Classic SNL Review: April 9, 1983: Joan Rivers / Musical Youth (S08E17)


***** - Classic
****  - Great
***   - Good / Average
**    - Meh
*     - Terrible


  • Late for the show, Doug (Joe Piscopo) and Wendy (Robin Duke) complain to an NBC page (Julia Louis-Dreyfus).
  • This was a little better than usual for a Whiners sketch; most of these are pretty much the same thing, but there were a few smaller details that bumped this up: their hope that Gilda Radner is on tonight's show (a dig at those who miss the old cast, perhaps?), and Duke's cadence on "they're so loud/they're so young/she's so loud".
  • The part where the Whiners complain about the size of Julia Louis-Dreyfus' character's head ("Your head is very large") always reminded me of the episode of Seinfeld where Elaine's blind date breaks up with her by telling her she has a big head.
  • This is the last time the "Live from New York..." opening is used this season.

** 1/2


  • Joan Rivers does stand-up on Beverly Hills vs. New York and her unhappy childhood.
  • Very energetic monologue, and Rivers seems to feed off the energy of a very hot audience tonight. Towards the end she starts laughing through some of the jokes, but Rivers was in her wheelhouse here.
  • Best jokes: afterbirth twins, wet floor.

*** 1/2


  • David Susskind interviews Buckwheat's bodyguard Burger Johnson (Eddie Murphy), author of a new tell-all about his late employer.  Backstage footage confirms "Buckwheat (Eddie Murphy) Was A Sleazeball".
  • The lesser-known third part of the Buckwheat Dead saga, with a cameo from the real Susskind and Eddie Murphy carrying both the live and pre-tape sections. By this point Buckwheat has become a vehicle to satirize other things, notably posthumous interest/cash-ins on dead celebrities and tell-all books. The pre-tape (directed by Claude Kerven), which features Buckwheat being abusive to his entourage and ends with him about to begin a three-way with two women (or "a Buh-weet sammich"), is more about Murphy's performance (including the Buckwheatized dialogue) than any hard jokes, but it works here.
  • Clint Smith appears as the entourage member that Buckwheat makes kiss his ring before calling him a leech.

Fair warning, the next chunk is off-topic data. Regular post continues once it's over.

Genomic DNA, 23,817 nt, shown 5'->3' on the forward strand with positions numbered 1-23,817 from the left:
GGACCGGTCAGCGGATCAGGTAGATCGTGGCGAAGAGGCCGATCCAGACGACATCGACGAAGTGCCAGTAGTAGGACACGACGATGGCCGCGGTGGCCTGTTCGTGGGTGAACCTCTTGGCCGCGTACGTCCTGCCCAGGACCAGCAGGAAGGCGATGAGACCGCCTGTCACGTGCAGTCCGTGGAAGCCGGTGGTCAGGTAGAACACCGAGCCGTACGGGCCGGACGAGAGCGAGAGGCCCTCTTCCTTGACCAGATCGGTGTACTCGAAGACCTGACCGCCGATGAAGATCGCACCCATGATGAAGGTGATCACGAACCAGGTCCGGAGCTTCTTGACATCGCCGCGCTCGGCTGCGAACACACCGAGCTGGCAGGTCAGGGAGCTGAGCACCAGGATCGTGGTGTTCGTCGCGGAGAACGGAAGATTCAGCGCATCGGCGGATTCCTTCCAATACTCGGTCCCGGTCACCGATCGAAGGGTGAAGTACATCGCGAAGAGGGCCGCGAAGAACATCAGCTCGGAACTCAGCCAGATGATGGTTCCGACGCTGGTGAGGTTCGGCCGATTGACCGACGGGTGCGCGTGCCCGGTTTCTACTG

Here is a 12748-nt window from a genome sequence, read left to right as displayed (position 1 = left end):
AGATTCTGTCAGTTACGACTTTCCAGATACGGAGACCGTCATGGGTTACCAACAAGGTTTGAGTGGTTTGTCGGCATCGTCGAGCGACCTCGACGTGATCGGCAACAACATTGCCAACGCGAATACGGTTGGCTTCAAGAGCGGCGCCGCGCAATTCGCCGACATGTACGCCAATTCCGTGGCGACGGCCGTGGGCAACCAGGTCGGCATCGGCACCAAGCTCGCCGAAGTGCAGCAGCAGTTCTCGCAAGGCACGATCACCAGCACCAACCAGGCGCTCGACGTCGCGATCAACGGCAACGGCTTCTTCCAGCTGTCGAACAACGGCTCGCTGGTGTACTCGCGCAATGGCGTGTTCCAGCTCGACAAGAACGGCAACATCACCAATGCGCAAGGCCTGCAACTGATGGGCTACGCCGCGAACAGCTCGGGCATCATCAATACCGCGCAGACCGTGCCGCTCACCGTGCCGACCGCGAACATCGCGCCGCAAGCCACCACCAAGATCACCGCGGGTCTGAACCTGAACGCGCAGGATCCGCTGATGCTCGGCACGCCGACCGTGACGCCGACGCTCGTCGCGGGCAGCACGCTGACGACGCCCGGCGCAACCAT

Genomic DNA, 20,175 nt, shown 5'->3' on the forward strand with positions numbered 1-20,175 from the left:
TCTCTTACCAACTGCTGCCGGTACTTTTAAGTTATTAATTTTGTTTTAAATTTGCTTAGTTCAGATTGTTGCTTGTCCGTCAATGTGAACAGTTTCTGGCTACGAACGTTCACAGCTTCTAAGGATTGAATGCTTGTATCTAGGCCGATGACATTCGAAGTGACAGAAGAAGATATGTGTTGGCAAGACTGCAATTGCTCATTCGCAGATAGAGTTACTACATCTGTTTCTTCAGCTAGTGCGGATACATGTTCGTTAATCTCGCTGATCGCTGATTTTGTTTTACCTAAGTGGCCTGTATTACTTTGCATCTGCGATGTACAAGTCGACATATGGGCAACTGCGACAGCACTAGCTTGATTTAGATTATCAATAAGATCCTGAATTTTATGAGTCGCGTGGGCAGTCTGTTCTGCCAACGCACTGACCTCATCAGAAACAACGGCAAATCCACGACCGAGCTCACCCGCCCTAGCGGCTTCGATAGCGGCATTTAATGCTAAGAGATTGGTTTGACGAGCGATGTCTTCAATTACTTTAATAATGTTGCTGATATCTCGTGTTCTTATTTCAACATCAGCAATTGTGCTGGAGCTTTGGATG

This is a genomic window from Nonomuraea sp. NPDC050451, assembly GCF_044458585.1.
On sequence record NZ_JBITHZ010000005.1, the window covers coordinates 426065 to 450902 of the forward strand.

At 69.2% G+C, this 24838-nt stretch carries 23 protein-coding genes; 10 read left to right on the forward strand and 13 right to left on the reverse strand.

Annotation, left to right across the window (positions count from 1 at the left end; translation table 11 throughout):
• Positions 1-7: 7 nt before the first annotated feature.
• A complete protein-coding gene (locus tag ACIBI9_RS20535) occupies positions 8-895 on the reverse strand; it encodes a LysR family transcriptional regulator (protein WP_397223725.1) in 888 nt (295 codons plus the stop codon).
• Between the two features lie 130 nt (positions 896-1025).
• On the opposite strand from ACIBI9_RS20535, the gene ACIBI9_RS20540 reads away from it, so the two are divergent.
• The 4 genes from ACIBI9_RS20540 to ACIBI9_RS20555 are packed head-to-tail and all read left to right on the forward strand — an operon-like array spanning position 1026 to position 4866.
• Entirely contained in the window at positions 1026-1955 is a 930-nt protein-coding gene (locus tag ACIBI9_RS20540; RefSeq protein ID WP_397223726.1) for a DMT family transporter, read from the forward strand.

• Stories about Bing Crosby's kids, Gloria Swanson, and Buckwheat in this week's issue of the tabloid.
  • Very well done, with a lot of rapid-fire jokes (I love the "Lorne Greene BO" graphics). Ends with Mary Gross bringing back Alfalfa ("For people with inquiring me!").



  • Three performers (Eddie Murphy, Tim Kazurinsky and Gary Kroeger) who make their living as Buckwheat impersonators.
  • This didn't feel as well-developed as the other part, but there were still some good moments, particularly Gary Kroeger's "Who died and made you Buckwheat?".  Eddie Murphy comes back as a different character here with an interesting vocal inflection.



  • Joan Rivers (Joe Piscopo) and Joan Rivers duel with one-liners.
  • This was a lot of fun, and both Piscopo and Rivers seem to be enjoying themselves here, ad-libbing and laughing at some of each others' one-liners. Piscopo looks positively huge next to Rivers (at one point Rivers calls him "Joan Rivers on steroids") and plays a little too big, but he has the accent down. The ending where Rivers' husband Edgar (with a bag over his head...was that the real Edgar Rosenberg?) chooses the "real Joan" by touch (including feeling chests) felt a little obvious, though.

*** 1/2


  • Backstage, Academy Awards compare rank by category.
  • A little too cute an idea for my tastes, but this had its moments; particularly Eddie Murphy's performance as the Best Actress award, boasting about the possibility of going home with either Jessica Lange or Meryl Streep that night and being with Katherine Hepburn three times. This goes by quickly.